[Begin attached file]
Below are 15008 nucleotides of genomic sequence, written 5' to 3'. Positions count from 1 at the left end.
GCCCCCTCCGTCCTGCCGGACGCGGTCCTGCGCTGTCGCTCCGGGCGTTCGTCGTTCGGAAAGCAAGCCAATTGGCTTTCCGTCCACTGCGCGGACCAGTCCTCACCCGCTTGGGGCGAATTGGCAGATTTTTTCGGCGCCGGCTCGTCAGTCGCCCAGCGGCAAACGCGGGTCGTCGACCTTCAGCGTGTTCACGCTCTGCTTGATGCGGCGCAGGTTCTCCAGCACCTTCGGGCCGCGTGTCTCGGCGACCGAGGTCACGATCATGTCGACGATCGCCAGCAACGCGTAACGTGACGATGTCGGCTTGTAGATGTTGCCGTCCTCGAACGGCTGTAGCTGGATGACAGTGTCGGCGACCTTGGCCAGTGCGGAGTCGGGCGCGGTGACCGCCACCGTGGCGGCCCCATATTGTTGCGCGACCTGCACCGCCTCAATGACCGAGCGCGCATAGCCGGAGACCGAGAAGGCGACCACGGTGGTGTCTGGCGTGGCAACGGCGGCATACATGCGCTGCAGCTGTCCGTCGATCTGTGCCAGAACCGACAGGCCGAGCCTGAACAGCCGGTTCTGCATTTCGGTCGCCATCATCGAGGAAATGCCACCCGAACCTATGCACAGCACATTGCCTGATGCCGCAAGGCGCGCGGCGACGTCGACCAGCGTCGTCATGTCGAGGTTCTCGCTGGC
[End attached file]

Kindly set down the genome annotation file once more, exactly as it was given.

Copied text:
Below are 15008 nucleotides of genomic sequence, written 5' to 3'. Positions count from 1 at the left end.
GCCCCCTCCGTCCTGCCGGACGCGGTCCTGCGCTGTCGCTCCGGGCGTTCGTCGTTCGGAAAGCAAGCCAATTGGCTTTCCGTCCACTGCGCGGACCAGTCCTCACCCGCTTGGGGCGAATTGGCAGATTTTTTCGGCGCCGGCTCGTCAGTCGCCCAGCGGCAAACGCGGGTCGTCGACCTTCAGCGTGTTCACGCTCTGCTTGATGCGGCGCAGGTTCTCCAGCACCTTCGGGCCGCGTGTCTCGGCGACCGAGGTCACGATCATGTCGACGATCGCCAGCAACGCGTAACGTGACGATGTCGGCTTGTAGATGTTGCCGTCCTCGAACGGCTGTAGCTGGATGACAGTGTCGGCGACCTTGGCCAGTGCGGAGTCGGGCGCGGTGACCGCCACCGTGGCGGCCCCATATTGTTGCGCGACCTGCACCGCCTCAATGACCGAGCGCGCATAGCCGGAGACCGAGAAGGCGACCACGGTGGTGTCTGGCGTGGCAACGGCGGCATACATGCGCTGCAGCTGTCCGTCGATCTGTGCCAGAACCGACAGGCCGAGCCTGAACAGCCGGTTCTGCATTTCGGTCGCCATCATCGAGGAAATGCCACCCGAACCTATGCACAGCACATTGCCTGATGCCGCAAGGCGCGCGGCGACGTCGACCAGCGTCGTCATGTCGAGGTTCTCGCTGGC